Weekend Heller: Ich Bin ein Fanta

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Lots of everyday consumables were developed for war, and commercialized once it was over. For instance, T-shirts came from World War I, Spam from World War II. Did you know that Fanta, the ’70s–’80s popular soft drink, was a Nazi-era German invention?

It began as an alternative to Coca-Cola when the Coke syrup was embargoed from import into Nazi Germany. In order to thwart the ban, Max Keith, chief of Coca-Cola Deutschland, created a new soft drink solely for German consumers, comprised of German ingredients, including whey and apple pomace. Keith called them the “leftovers of leftovers,” a kind of soft grappa, grape-based pomace. The name came from Keith’s urging that his team use their “imagination”—(Fantasie in German). Joe Knipp, a salesman, immediately coined the word “Fanta!”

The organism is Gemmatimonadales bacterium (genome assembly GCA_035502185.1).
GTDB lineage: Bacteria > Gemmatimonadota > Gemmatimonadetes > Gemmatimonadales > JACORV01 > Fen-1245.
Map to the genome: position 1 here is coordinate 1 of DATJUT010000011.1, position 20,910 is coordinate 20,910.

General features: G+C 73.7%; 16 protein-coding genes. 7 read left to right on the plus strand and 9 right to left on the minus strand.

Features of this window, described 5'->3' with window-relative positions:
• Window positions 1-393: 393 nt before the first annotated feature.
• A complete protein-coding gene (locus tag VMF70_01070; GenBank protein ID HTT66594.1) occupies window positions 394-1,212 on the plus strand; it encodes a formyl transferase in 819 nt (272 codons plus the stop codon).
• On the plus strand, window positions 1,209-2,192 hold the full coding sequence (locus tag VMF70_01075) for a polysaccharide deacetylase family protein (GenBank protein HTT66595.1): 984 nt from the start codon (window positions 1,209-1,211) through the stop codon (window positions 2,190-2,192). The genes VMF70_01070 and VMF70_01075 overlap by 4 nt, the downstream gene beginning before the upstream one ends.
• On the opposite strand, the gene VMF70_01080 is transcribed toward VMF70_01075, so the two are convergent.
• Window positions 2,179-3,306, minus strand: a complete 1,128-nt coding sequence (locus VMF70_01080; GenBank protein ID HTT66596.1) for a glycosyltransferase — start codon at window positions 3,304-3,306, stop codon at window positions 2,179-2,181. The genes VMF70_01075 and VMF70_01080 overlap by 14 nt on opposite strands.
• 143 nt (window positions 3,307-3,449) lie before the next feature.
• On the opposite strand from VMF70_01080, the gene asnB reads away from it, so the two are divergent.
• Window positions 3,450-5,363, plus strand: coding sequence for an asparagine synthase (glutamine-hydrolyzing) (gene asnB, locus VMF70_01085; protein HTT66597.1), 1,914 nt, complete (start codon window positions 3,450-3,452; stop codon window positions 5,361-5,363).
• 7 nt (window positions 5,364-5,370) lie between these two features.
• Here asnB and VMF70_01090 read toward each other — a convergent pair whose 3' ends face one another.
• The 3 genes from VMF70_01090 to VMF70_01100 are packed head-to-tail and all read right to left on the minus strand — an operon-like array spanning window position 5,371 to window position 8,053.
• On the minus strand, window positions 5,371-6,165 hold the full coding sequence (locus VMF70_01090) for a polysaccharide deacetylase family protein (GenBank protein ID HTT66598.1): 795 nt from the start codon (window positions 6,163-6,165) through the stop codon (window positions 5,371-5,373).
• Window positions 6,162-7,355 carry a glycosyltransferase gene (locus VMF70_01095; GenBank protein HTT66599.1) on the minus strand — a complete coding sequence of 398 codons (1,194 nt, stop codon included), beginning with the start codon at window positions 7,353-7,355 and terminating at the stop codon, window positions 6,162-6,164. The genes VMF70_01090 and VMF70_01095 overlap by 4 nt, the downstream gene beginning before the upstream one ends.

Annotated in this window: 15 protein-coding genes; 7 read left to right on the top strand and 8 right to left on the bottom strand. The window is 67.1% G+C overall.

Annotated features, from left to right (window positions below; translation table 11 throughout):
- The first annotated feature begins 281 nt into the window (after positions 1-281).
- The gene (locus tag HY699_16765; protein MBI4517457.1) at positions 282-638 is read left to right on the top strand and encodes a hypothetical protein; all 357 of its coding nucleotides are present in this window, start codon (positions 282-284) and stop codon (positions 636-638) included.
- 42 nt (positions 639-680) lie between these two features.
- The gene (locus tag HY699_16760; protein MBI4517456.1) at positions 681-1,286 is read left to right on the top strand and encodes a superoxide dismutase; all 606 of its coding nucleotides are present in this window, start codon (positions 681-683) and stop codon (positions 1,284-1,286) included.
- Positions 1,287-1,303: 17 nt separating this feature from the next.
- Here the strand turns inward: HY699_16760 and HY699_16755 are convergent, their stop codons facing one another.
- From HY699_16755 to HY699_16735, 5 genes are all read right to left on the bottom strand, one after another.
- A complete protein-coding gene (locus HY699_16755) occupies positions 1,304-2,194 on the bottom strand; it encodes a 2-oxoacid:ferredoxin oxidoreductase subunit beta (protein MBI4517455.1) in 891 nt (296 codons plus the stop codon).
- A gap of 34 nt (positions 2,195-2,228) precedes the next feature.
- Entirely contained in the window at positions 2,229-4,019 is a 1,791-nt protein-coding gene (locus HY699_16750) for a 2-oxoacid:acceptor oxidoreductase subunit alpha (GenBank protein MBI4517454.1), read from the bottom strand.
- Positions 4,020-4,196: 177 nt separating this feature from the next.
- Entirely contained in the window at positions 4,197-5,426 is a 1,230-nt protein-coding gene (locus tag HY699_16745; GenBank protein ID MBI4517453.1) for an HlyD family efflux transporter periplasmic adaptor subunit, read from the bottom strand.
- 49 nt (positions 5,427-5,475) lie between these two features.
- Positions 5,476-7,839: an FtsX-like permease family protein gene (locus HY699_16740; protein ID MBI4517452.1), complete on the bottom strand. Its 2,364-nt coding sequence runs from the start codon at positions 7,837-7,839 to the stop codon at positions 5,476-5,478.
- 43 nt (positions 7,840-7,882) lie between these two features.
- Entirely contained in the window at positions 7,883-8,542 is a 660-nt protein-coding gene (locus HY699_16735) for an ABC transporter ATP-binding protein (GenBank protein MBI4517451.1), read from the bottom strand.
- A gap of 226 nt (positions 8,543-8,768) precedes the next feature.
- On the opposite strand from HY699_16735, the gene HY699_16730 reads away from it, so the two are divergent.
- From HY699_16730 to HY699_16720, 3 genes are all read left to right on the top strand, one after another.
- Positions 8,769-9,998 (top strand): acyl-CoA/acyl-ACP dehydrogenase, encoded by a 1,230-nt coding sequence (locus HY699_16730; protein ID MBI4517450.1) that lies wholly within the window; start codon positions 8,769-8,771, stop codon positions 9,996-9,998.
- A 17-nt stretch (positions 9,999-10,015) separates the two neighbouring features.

The plant was effectively cut off from Coca-Cola headquarters during the war. When it was over, the Coca-Cola corporation regained control of the plant, formula and the trademarks to the new Fanta product—as well as the profits the plant made during the war.

Fanta was discontinued when the parent company was reunited with the German branch. Following the launch of several drinks by the Pepsi corporation in the 1950s, Coca-Cola competed by relaunching Fanta in 1955. The drink was heavily marketed in Europe, Asia, Africa and South America.

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